Billions of dollars in food wasted annually thanks to “use by” date on food labels


Over a billion tons of food is wasted every year, and the cause may lie in the label. Norbert Wilson, Professor of Food Policy in the Friedman School of Nutrition Science and Policy, asserts that “use by” food dates are to blame for food waste.

Of food waste, Wilson has theorized that consumers buy food even with the knowledge that they might not finish it. This theory gained some traction when Wilson came across a 2013 report by Dana Gunders from the Natural Resources Defense Council. Gunders claimed that a massive portion of America’s food waste problem was due to “use by” and “sell by” dates on food containers. According to Gunders, consumers who believed food had passed the date on its packaging needed to be thrown out for the consumers’ own safety.

Working from this, Wilson devised an experiment that involved placing differently worded date labels — such as “use by,” “best by” and “fresh by”— on salad greens, yogurt and cereal. The 200 participants of the study asked to examine the labels on the foods and then state how much of each product they expected their respective households to consume. In almost every case, the participants said that they were more willing to throw out food if it had the “use by” phrase.

Wilson and his colleagues found that the date labels were influential even when it came to foods like cereal, which were less prone to spoiling. They noted that the willingness to waste — or the greater expectation that consumers would waste the food they bought — was higher on cereal than that of perishables like greens and yogurt. Perception of a bargain also greatly affected the willingness to waste; if the participants thought that they would be getting a better deal by buying a larger box, then they expected more food waste.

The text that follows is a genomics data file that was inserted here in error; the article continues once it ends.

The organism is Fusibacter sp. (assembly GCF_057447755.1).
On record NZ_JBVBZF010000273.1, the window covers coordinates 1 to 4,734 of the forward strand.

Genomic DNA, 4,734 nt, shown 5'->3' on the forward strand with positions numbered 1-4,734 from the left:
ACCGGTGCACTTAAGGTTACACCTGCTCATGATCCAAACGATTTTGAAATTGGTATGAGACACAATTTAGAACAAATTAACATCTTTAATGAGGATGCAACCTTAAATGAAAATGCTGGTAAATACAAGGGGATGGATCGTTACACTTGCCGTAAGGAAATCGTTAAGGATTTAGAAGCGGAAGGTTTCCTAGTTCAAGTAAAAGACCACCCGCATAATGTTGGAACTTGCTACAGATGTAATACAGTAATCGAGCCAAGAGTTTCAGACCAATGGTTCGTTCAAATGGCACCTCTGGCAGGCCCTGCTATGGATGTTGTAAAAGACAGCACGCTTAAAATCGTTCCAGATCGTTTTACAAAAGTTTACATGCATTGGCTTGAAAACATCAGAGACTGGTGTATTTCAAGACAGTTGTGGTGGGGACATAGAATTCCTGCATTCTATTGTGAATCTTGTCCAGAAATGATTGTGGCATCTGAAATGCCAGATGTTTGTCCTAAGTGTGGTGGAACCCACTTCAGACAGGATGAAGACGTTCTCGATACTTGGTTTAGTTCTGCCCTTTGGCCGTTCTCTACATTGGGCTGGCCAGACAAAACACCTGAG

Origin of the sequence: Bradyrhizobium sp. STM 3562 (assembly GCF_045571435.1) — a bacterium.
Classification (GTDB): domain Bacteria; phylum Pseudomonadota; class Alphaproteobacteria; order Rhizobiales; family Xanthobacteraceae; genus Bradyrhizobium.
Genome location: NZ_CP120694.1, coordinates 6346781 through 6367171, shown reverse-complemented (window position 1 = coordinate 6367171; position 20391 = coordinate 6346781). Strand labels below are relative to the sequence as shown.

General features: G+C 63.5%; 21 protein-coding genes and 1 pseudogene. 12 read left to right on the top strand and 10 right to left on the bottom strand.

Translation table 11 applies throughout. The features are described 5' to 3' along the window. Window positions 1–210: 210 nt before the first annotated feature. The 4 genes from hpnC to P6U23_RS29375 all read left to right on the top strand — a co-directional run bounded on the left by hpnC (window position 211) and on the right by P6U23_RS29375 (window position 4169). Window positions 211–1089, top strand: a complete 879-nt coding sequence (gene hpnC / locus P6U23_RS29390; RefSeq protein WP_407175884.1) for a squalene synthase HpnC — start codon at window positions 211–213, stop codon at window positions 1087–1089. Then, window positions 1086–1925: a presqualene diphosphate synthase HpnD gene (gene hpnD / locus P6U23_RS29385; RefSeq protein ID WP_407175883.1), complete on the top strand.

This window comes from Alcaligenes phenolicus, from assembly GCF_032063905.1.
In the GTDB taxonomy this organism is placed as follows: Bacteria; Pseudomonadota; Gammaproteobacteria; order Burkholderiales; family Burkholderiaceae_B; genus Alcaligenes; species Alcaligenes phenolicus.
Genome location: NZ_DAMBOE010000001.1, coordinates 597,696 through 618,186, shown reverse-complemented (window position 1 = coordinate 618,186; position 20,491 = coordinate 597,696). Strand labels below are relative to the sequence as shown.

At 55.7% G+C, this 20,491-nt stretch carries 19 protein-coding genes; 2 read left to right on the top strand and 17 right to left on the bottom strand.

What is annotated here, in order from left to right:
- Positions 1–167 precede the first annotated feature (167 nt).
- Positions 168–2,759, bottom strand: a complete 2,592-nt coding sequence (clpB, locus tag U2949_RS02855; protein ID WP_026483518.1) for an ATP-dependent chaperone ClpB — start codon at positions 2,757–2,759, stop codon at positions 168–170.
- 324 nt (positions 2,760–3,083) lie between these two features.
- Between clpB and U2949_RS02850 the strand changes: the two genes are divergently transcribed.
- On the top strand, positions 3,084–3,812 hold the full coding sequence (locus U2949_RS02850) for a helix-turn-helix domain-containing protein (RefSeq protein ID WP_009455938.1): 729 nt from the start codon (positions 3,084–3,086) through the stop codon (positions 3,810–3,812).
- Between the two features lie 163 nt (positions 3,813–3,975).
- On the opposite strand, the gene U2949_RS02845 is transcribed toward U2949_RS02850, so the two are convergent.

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“I was surprised by how strong a response they had to the cereal. And that people were willing to waste more when they saw the larger size,” Wilson said. He also stated that throwing out more of the cereal may have canceled out any savings the participants thought they were getting.

Based on his findings, Wilson believes that a standardized date label system would be needed. “To move forward on reducing food waste, we will need collaborations between industry, consumer groups and the government to change labels,” Wilson told PreventDisease.com.

Gunders expressed a similar sentiment. “U.S. consumers and businesses needlessly trash billions of pounds of food every year as a result of America’s dizzying array of food expiration date labeling practices, which need to be standardized and clarified. Forty percent of the food we produce in this country never gets eaten,” Gunders said before adding, “Misinterpretation of date labels is one of the key factors contributing to this waste.” (Related: Food Waste: How Can You Help Tackle the Global Epidemic?)

Food waste facts

  • The amount of food wasted by Americans everyday can fill the Rose Bowl, a 90,000-seat outdoor athletic stadium.
  • The average American tosses out about 209 to 254 pounds of edible food each year.
  • If wasted food was a country, it would the world’s third largest producer of carbon monoxide, after the United States and China.
  • The majority of household food waste is due to overcooking, spoilage, plate waste and over purchasing.
  • The most commonly wasted foods are meats, seafood and vegetables.
  • Around 30 percent of whatever is harvested from farms never reach supermarkets due to trimming, quality selection and failure to meet cosmetic criteria.

Sources include:

PreventDisease.com

Nutrition.Tufts.edu

NRDC.com

Visual.ly

FoodTank.com



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